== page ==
Changing consumer buying patterns are emphasising the need for warehouse design adaptability and nowhere is this more obvious than in the loading bay. As an example, Alan Jenkins, sales director at Hormann UK, points to many companies now using a variety of vehicles, all with different loading bay requirements, and so equipment suppliers must be able to provide a flexible approach for their customers. One aspect of loading bays, however, that never seems to change is the susceptibility to damage and accidents. Fortunately, the equipment suppliers never cease to bring in new products to counter these costly problems.

As a pointer to the ongoing hazardous nature of loading bay operations, the Health & Safety Executive revealed that 15% of all workplace transport injuries happen during the unloading and loading process, particularly when a vehicle leaves a loading bay prematurely. This is a major cause of serious accidents that sees forklifts tip over a dock edge as a lorry pulls away too soon or has compromised dock leveller lips or bridge plates through lorry creep.

Wheel lock devices have been around for decades but there is always room for improvement. Last year Hormann UK introduced its MWB Wheelblocker which allows bay workers to lock lorries and trailers manually. It comprises a rotating arm lock, fold-out support pedestal and operating lever that detects the working position of the wheels, and an advanced LED sensor flashed green once the vehicle has been secured. The lorry status is then displayed in the hall along with a key switch that provides an override function for swap containers. It should not be overlooked, however, that dangers also lurk within the lorry, particularly when loads have not been palletised. There should be measures/devices in place to prevent loads toppling on operatives when opening the lorry doors.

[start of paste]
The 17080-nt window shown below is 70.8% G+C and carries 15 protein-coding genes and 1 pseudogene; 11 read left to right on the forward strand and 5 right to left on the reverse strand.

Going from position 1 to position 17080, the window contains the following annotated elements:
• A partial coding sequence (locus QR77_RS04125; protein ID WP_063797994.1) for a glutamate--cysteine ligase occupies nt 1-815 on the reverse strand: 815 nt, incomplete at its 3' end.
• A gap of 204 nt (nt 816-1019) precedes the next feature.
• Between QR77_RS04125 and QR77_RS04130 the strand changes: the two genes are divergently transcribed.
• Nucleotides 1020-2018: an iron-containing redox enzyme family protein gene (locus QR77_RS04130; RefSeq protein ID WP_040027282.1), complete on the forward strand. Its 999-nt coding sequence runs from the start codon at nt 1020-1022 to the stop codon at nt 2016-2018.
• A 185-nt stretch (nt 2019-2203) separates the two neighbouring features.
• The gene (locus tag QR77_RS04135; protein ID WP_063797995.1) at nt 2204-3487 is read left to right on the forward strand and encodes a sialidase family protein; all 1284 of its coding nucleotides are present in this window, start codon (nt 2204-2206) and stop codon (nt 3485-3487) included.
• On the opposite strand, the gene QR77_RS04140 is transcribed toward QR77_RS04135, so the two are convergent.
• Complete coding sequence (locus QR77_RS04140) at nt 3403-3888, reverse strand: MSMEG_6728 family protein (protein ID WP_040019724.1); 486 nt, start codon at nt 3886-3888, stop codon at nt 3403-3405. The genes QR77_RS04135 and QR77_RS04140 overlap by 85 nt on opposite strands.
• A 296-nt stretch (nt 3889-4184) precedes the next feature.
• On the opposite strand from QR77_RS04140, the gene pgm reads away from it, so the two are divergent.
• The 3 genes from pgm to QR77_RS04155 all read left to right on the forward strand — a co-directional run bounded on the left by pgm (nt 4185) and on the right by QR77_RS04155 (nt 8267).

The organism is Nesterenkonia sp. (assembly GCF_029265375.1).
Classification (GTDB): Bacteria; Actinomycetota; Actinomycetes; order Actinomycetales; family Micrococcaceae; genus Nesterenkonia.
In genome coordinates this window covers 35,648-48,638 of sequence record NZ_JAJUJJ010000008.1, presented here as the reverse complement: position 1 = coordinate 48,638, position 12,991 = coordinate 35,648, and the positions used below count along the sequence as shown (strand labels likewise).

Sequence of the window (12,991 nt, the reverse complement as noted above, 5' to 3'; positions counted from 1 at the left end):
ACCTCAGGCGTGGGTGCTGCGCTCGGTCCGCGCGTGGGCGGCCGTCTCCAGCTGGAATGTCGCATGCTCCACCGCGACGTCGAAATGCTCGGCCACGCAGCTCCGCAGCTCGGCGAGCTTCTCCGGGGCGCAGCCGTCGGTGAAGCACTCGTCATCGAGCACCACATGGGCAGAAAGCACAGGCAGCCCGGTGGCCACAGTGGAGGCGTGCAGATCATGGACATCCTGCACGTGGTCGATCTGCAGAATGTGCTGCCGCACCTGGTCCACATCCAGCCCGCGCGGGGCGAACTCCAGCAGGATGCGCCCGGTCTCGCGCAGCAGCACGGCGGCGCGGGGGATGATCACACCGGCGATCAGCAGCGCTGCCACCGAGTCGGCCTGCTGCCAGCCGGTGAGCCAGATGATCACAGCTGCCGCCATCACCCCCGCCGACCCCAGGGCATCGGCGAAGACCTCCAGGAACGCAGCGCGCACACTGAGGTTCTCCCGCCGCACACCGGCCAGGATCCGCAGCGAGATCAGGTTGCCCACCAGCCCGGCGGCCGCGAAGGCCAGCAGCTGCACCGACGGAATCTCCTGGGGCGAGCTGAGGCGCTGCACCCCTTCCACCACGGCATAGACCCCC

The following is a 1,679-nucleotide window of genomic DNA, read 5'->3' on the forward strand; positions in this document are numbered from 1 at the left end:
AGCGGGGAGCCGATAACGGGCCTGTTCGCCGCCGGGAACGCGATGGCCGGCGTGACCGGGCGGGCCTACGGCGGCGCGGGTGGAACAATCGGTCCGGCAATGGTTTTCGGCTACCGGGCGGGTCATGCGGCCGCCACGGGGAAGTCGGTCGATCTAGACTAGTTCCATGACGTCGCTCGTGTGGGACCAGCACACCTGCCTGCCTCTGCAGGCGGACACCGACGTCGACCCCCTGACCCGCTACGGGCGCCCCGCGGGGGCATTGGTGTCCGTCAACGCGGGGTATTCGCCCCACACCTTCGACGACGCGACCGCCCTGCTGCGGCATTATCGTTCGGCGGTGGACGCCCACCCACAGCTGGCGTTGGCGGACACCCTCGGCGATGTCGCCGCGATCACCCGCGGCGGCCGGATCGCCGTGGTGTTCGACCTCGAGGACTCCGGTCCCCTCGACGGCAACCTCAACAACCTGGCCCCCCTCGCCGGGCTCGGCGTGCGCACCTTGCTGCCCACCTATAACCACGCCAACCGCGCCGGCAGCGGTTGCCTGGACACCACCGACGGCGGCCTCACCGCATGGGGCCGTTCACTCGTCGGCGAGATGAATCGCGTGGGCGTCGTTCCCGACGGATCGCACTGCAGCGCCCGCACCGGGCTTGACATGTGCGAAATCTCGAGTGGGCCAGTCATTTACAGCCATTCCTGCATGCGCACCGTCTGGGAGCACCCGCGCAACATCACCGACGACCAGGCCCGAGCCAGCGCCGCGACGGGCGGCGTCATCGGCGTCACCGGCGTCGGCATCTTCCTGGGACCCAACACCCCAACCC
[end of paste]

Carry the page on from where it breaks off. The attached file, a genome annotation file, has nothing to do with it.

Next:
The market for fast-action doors continues to grow strongly and here, too, despite safety aids that go back decades the industry still adds to the improvements. Door damage, often caused by forks-truck collisions, has been a running sore over many years and so door suppliers have developed crash-out facilities and advanced detection and warning systems. A good example of the more recent crashfriendly, fast-action doors is Stertil UK’s Flexiedge, which has a soft bottom edge that not only adjusts to seal on uneven floors but prevents causing injury to users and provides maximum resistance to damage caused by vehicle collisions. If the door edges are knocked out by the collision they are automatically reinserted in the side guides as the door opens. Additionally, an infrared photocell ensures instant halting of all door movement when an obstruction is sensed.

Continued improvements can also be seen in the inflatable dock shelters, extant at least 40 years. A good example comes from Ritehite with their new Eclipse range of shelters. In the past, a significant problem with inflatables was tear damage caused by lorry departures before being stored in the deflated mode. They could also be easily impacted or damaged. Unlike other inflatables, the Eclipse is equipped to obscure daylight fully and effectively seal all the way up the trailer’s sides and top and all corners. Ritehite says it guarantees the Eclipse as the darkest, most environmentally secure loading area. Inside the dock, however, lighting can be important for safety reasons so the company provides a multi-articulating arm built from moulded nylon links, dubbed the Flex Neck LED Dock Light, to make it easy to see everywhere inside the trailer.

While all these safety and productivity improvements are commendable they can be no substitute for the critical role of staff safety training and work processes, and the latter much never be allowed to cut corners.